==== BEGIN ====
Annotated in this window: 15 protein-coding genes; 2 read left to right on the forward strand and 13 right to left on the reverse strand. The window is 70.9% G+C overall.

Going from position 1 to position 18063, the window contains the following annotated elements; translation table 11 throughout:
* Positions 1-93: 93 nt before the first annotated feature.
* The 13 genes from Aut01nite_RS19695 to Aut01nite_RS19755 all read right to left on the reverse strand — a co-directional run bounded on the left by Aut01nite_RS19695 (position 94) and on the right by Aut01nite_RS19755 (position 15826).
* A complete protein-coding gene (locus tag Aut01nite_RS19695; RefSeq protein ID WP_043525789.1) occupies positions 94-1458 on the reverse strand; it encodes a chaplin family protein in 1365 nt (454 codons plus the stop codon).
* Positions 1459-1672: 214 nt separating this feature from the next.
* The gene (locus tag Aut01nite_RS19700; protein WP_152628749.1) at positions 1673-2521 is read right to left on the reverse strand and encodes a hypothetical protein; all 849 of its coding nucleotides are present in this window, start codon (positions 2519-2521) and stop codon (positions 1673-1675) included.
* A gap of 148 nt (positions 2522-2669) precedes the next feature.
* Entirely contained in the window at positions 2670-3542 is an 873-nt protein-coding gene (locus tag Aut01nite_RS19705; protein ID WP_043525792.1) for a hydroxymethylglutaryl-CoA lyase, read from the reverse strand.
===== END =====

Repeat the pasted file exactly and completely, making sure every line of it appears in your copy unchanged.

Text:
Annotated in this window: 15 protein-coding genes; 2 read left to right on the forward strand and 13 right to left on the reverse strand. The window is 70.9% G+C overall.

Going from position 1 to position 18063, the window contains the following annotated elements; translation table 11 throughout:
* Positions 1-93: 93 nt before the first annotated feature.
* The 13 genes from Aut01nite_RS19695 to Aut01nite_RS19755 all read right to left on the reverse strand — a co-directional run bounded on the left by Aut01nite_RS19695 (position 94) and on the right by Aut01nite_RS19755 (position 15826).
* A complete protein-coding gene (locus tag Aut01nite_RS19695; RefSeq protein ID WP_043525789.1) occupies positions 94-1458 on the reverse strand; it encodes a chaplin family protein in 1365 nt (454 codons plus the stop codon).
* Positions 1459-1672: 214 nt separating this feature from the next.
* The gene (locus tag Aut01nite_RS19700; protein WP_152628749.1) at positions 1673-2521 is read right to left on the reverse strand and encodes a hypothetical protein; all 849 of its coding nucleotides are present in this window, start codon (positions 2519-2521) and stop codon (positions 1673-1675) included.
* A gap of 148 nt (positions 2522-2669) precedes the next feature.
* Entirely contained in the window at positions 2670-3542 is an 873-nt protein-coding gene (locus tag Aut01nite_RS19705; protein ID WP_043525792.1) for a hydroxymethylglutaryl-CoA lyase, read from the reverse strand.